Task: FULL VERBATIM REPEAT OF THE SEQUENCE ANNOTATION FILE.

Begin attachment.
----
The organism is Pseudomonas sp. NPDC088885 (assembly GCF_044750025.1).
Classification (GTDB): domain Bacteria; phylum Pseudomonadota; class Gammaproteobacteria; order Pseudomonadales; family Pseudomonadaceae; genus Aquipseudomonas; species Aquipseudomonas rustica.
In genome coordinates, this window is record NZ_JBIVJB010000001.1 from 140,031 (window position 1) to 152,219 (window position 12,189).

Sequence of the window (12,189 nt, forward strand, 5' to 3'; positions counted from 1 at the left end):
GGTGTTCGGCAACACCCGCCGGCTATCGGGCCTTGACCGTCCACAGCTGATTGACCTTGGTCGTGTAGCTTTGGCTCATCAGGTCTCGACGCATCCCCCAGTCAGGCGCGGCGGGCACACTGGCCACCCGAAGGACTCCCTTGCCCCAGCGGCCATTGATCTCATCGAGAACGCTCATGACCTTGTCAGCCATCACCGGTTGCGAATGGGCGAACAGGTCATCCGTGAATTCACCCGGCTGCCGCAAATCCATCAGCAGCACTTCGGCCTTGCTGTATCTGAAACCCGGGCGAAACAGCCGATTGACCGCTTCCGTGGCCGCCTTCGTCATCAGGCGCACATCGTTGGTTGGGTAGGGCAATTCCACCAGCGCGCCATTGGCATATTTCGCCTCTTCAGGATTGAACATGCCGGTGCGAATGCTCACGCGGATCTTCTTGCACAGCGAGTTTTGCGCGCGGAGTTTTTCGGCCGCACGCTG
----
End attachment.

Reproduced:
The organism is Pseudomonas sp. NPDC088885 (assembly GCF_044750025.1).
Classification (GTDB): domain Bacteria; phylum Pseudomonadota; class Gammaproteobacteria; order Pseudomonadales; family Pseudomonadaceae; genus Aquipseudomonas; species Aquipseudomonas rustica.
In genome coordinates, this window is record NZ_JBIVJB010000001.1 from 140,031 (window position 1) to 152,219 (window position 12,189).

Sequence of the window (12,189 nt, forward strand, 5' to 3'; positions counted from 1 at the left end):
GGTGTTCGGCAACACCCGCCGGCTATCGGGCCTTGACCGTCCACAGCTGATTGACCTTGGTCGTGTAGCTTTGGCTCATCAGGTCTCGACGCATCCCCCAGTCAGGCGCGGCGGGCACACTGGCCACCCGAAGGACTCCCTTGCCCCAGCGGCCATTGATCTCATCGAGAACGCTCATGACCTTGTCAGCCATCACCGGTTGCGAATGGGCGAACAGGTCATCCGTGAATTCACCCGGCTGCCGCAAATCCATCAGCAGCACTTCGGCCTTGCTGTATCTGAAACCCGGGCGAAACAGCCGATTGACCGCTTCCGTGGCCGCCTTCGTCATCAGGCGCACATCGTTGGTTGGGTAGGGCAATTCCACCAGCGCGCCATTGGCATATTTCGCCTCTTCAGGATTGAACATGCCGGTGCGAATGCTCACGCGGATCTTCTTGCACAGCGAGTTTTGCGCGCGGAGTTTTTCGGCCGCACGCTG